Cross-Site Scripting Vulnerable

For many individuals and organizations alike, the development of client-server applications needs to always work on the assumption that untrusted clients could be controlled by attackers. Steps should always be taken to bridge any security flaws or gaps that would potentially allow for an untrusted input.

A cross-site scripting vulnerability can take any of the below forms:

  • The theft of client data
  • The theft of cookie and browser information
  • The theft of personally identifiable information such as usernames, passwords, and credit card information.
  • Undertaking actions on the browser of the victim while mimicking the legitimate website
  • Redirection of the victim to a pre-determined site which would potentially still appear to be the legitimate site.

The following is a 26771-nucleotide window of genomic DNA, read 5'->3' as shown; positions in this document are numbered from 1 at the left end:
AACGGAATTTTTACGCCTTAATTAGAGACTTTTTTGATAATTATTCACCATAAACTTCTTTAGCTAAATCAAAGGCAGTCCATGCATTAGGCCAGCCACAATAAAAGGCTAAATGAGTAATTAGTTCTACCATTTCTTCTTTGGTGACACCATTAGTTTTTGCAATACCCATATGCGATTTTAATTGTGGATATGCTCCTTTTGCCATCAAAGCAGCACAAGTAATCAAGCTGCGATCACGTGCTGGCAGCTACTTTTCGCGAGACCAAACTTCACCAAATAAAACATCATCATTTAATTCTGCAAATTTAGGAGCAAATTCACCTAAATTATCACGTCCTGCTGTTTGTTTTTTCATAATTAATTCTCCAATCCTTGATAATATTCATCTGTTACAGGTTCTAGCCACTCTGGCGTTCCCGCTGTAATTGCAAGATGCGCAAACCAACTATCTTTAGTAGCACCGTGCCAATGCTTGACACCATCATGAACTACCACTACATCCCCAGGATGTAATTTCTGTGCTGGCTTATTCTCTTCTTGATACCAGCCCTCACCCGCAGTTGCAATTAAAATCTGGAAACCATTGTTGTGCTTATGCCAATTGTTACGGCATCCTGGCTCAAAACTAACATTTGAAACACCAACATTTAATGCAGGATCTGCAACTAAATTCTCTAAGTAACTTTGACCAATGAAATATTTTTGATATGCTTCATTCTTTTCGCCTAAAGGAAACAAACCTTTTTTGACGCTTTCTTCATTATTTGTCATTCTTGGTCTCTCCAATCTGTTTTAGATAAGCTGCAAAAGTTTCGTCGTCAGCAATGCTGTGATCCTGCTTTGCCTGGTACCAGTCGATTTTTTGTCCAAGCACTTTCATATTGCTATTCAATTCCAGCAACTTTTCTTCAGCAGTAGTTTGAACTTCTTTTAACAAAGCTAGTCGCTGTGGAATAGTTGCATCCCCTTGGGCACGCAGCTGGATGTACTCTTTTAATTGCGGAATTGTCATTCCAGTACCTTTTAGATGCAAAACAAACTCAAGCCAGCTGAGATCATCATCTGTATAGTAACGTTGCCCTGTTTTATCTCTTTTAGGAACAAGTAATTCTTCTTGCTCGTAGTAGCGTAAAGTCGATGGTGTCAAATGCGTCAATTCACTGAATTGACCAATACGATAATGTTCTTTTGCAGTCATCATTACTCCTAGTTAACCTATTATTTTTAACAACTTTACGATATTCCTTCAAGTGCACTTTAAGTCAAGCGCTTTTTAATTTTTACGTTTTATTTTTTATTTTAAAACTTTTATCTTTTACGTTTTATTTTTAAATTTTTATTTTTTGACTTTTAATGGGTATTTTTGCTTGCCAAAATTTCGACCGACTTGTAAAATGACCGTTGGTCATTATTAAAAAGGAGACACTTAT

• The hijacking of accounts
  • Installation of a cross-site scripting proxy, enabling the hacker to view and redirect user actions
  • Undermining cross-site request forgery defenses
  • Key-logging activities

How to Prevent Cross-Site Scripting

Stopping XSS attacks is not straightforward. However, there are a few key practices you can undertake which will help you to prevent XSS and keep rogue XSS scripting out of your web applications.

XSS Prevention Tactic 1 – Escaping

The first way to can prevent cross-site scripting vulnerabilities in applications is by escaping the user input. Escaping information essentially means that you can take the information that an application has received and ensure that it is secure before rendering it to the user.

This method of escaping user input, specific characters within the information that is received by a web page is then prevented from undergoing any form of interpretation maliciously.  Simply put, you are adding in an extra layer of censorship to the information that is received on your web pages. This is carried out in such a way that certain characters, such as ‘<’ & ‘>’ are not allowed to be rendered, which could otherwise cause damage to the users and/or the application.